When will you ever be again so independent and flexible as when you are student? That's why my student exchange has been long planned for my Bachelor's studies. After the first attempt unfortunately failed because of in practice difficulties with the credit transfer, there was nothing holding me back at the end of my undergraduate studies. Why I made my choice for Copenhagen I can't really remember any longer. But in retrospect it was the dead right decision!
I will not go into detail with all the hassle and prearrangements you have to go through when you decide to go abroad for a year. Plenty needs to be coordinated between the universities, you have to clean out your flat, go through your financials, find a new place to life in a foreign country, you have to find your way around, socialize and integrate, and to learn a new language. The list is almost endless... But don't let that scare you off by any means!
I was lucky and got a room in a Students' Hall but I arrived couple weeks before in Copenhagen and needed a place to stay for this period. I found lovely people hosting me on the couch-surfing network. I highly recommend couch-surfing because it's a great opportunity to make your first new friends and to get introduced and shown around in the new city. And to be honest, no guide book can be as good as a local with your same interests! My host was Laila who I now count to my very close friends in Copenhagen. She gave me helpful advice at the beginning and showed me the city.
My first month ran by, it was impressive. I was so busy with administrative paper work, registrations and my pre-semester language course that I completely forgot to call my parents. A language course is also something I want to recommend because you make friends who are interested in integrating themselves and that will be important if you want to get more out of your ERASMUS year than partying with other international students.
I'm glade I had more than a month before the university started to enjoy the danish summer and explore the city. We've been so lucky with the weather that summer. We spend a lot time at the beach or at one of the pools in the harbour. Copenhagen by summer is great: everyone is on vacation and spends time outside in the cafes and there are plenty of festivals and events going on. Additionally, the entire capital area is well connected and taking the train to Helsigør or Malmö in Sweden is as easy as taking the S-train from Berlin to Potsdam.
I did my exchange year at the Bioinformatics Centre and I took classes in Bioinformatics and Genetics. I was very positive surprised by Copenhagen's University! Their system is totally different and I like it actually much more than the one at Humboldt University. The semester is divided into blocks and during one block of 6 weeks you have around 3-4 lectures per week of the same module. A block ends with a exam or other kind of evaluation. The idea at Copenhagen University is not to learn things by heart. Quite contrary, my exams has been home-assignments in which I had to write papers about certain topics or I had oral exams. I really like how Danish professors take so much time for their students and their teaching. We had external speakers and literature research sessions. The department of Bioinformatics is also well integrated with the department of Biology, Computer Science, Mathematics and the DTU in Lyngby.
For me as an exchange student it was also possible to get a position as a student assistant and I worked on the field of mircoRNAs and I'm very pleased with the working atmosphere at the department. That year was also study-related very inspiring and instructional.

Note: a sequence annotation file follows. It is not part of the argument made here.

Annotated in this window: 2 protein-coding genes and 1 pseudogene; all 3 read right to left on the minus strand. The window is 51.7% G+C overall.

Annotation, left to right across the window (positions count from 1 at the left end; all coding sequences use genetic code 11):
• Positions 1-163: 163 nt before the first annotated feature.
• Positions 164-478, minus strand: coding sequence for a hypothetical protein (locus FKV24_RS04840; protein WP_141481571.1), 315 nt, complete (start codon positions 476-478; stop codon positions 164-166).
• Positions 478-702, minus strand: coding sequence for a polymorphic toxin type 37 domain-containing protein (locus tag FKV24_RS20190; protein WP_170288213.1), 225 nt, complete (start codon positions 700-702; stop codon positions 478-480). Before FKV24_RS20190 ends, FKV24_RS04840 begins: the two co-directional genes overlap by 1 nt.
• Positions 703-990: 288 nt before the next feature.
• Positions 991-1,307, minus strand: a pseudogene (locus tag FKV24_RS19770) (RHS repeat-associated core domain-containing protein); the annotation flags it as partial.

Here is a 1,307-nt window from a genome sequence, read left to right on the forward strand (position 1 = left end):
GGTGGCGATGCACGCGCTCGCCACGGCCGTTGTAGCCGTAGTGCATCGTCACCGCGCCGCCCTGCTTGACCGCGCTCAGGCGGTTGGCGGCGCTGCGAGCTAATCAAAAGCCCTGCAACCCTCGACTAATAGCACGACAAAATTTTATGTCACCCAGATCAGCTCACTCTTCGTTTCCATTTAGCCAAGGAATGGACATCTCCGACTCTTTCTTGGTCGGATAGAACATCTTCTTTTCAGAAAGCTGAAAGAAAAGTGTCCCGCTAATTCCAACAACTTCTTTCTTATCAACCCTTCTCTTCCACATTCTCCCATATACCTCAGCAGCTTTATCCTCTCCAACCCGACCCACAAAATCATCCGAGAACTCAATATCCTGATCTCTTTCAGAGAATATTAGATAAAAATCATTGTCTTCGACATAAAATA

That's a really good question and all I can contribute is that in fact everyone seems above-average happy and relaxed. The Danish mentality is different: we Germans are very organized, efficient and success orientated and we tend to forget to take time for ourselves, whereas Danes have a word called "hygge" which actually describes the differences but is unfortunately untranslatable. It stands for an entire life-style and cosy just doesn't all of that. Let's say, that everything you imagine as nice, beautiful, cosy and relaxed is "hygge" and Danes always try to make everything "hyggelig". They also have a high feeling of nationality and self-identity, and they are very international and open at the same time. Danes feel also very secure in their county and society, and most of the people I met haven't been afraid of unemployment or social comedown. And specially with some distance this seems to dominate German acting. Denmark offers everyone the same faire opportunities and people are more important than a reputation as export trade champion. But still this seems like comparing apples and oranges and I guess the only correct answer is: because it is Denmark! And please don't be fooled also Denmark isn't paradise.
Living in Copenhagen is not complete without a bicycle! Copenhagen has a strong cycling culture and it's a sight by itself. I loved my day-trips by bike to Roskilde, Hillerøde and around Amager. Also a must-see are Louisiana, a museum for modern art, which is more a concept of an all-round art experience by integrating the museum into the landscape and you can lay in their beautiful garden and even go for a swim in the Øresund. A trip to Møns Klint, Helsingør and Malmö are also worth it and you have to visit Tivoli on a Friday for the weekly Friday-concerts. Copenhagen has many canals and I took the grand canal-tour at least 10 times during this year - but you can also rent a boat and do the tour yourself!
Everyone should do an ERASMUS year, it will be the best time of your life! And sure I recommend you Copenhagen for your exchange. There was not even one moment when I regretted my stay abroad or in Copenhagen! I liked it so much that I even extended my stay and did my Master's in Copenhagen.
Vi ses snart i København!